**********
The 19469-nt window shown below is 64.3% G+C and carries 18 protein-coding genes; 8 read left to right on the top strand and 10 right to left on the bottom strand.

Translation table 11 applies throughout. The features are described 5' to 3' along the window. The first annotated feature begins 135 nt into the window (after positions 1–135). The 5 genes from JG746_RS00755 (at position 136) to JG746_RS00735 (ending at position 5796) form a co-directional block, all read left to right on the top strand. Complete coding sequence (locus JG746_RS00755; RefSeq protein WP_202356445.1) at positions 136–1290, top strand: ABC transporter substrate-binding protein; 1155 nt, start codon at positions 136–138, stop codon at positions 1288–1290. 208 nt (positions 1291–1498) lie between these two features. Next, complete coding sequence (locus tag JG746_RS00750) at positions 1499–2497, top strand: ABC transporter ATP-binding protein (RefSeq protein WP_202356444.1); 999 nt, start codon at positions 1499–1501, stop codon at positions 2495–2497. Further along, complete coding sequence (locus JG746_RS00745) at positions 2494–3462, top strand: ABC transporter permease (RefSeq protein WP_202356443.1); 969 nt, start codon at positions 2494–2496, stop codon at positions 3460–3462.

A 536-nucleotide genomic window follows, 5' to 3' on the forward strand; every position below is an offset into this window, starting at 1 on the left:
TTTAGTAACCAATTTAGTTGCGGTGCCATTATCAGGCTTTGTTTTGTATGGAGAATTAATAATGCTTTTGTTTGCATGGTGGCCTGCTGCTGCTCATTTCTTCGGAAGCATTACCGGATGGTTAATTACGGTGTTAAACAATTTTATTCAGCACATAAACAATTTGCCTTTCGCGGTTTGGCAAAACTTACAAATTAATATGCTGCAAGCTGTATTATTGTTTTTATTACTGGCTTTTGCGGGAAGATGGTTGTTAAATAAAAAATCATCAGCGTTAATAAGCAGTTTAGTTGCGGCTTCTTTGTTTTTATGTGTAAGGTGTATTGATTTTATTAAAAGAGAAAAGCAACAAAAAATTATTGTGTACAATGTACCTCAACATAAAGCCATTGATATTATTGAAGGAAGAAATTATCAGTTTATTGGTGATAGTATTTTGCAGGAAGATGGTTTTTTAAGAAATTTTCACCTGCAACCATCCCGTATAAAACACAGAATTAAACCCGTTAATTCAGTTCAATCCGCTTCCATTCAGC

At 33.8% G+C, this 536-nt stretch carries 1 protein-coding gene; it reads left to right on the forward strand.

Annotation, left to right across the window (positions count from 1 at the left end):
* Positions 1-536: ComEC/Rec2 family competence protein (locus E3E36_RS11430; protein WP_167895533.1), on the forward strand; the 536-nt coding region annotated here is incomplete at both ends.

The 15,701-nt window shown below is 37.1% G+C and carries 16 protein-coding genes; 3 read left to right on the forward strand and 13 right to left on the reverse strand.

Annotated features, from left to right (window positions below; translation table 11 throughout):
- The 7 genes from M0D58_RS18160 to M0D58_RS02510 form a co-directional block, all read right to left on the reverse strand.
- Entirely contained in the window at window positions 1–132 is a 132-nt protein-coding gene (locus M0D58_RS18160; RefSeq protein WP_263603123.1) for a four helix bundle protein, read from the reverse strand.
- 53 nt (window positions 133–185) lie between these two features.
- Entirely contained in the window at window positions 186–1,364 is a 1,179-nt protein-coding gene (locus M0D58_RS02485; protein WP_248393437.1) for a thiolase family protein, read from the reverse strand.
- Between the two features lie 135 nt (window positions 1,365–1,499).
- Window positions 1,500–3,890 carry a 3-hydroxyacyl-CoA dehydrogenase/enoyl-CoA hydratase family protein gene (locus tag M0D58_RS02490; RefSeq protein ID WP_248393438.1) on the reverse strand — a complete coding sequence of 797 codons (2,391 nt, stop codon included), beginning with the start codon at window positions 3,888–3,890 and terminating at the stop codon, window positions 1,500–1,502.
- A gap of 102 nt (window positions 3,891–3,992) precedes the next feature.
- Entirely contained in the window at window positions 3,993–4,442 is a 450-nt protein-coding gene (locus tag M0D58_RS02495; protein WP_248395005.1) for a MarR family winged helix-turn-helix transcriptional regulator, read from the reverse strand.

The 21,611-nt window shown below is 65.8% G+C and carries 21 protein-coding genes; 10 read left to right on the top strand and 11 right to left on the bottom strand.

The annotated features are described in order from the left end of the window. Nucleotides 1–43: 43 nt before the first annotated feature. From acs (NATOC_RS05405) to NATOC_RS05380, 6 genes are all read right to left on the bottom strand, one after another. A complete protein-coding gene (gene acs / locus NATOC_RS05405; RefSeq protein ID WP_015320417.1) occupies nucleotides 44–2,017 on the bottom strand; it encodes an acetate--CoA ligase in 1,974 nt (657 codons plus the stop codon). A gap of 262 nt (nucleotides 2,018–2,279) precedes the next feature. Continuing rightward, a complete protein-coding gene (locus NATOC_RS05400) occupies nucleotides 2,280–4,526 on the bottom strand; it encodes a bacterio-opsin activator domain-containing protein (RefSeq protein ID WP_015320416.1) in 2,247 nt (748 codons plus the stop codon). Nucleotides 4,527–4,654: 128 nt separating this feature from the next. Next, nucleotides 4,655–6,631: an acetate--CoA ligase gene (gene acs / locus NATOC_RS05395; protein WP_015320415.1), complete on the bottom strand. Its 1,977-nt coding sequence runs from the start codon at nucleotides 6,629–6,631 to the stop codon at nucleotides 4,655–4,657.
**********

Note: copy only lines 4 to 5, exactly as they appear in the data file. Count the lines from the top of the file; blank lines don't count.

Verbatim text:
TTTAGTAACCAATTTAGTTGCGGTGCCATTATCAGGCTTTGTTTTGTATGGAGAATTAATAATGCTTTTGTTTGCATGGTGGCCTGCTGCTGCTCATTTCTTCGGAAGCATTACCGGATGGTTAATTACGGTGTTAAACAATTTTATTCAGCACATAAACAATTTGCCTTTCGCGGTTTGGCAAAACTTACAAATTAATATGCTGCAAGCTGTATTATTGTTTTTATTACTGGCTTTTGCGGGAAGATGGTTGTTAAATAAAAAATCATCAGCGTTAATAAGCAGTTTAGTTGCGGCTTCTTTGTTTTTATGTGTAAGGTGTATTGATTTTATTAAAAGAGAAAAGCAACAAAAAATTATTGTGTACAATGTACCTCAACATAAAGCCATTGATATTATTGAAGGAAGAAATTATCAGTTTATTGGTGATAGTATTTTGCAGGAAGATGGTTTTTTAAGAAATTTTCACCTGCAACCATCCCGTATAAAACACAGAATTAAACCCGTTAATTCAGTTCAATCCGCTTCCATTCAGC

At 33.8% G+C, this 536-nt stretch carries 1 protein-coding gene; it reads left to right on the forward strand.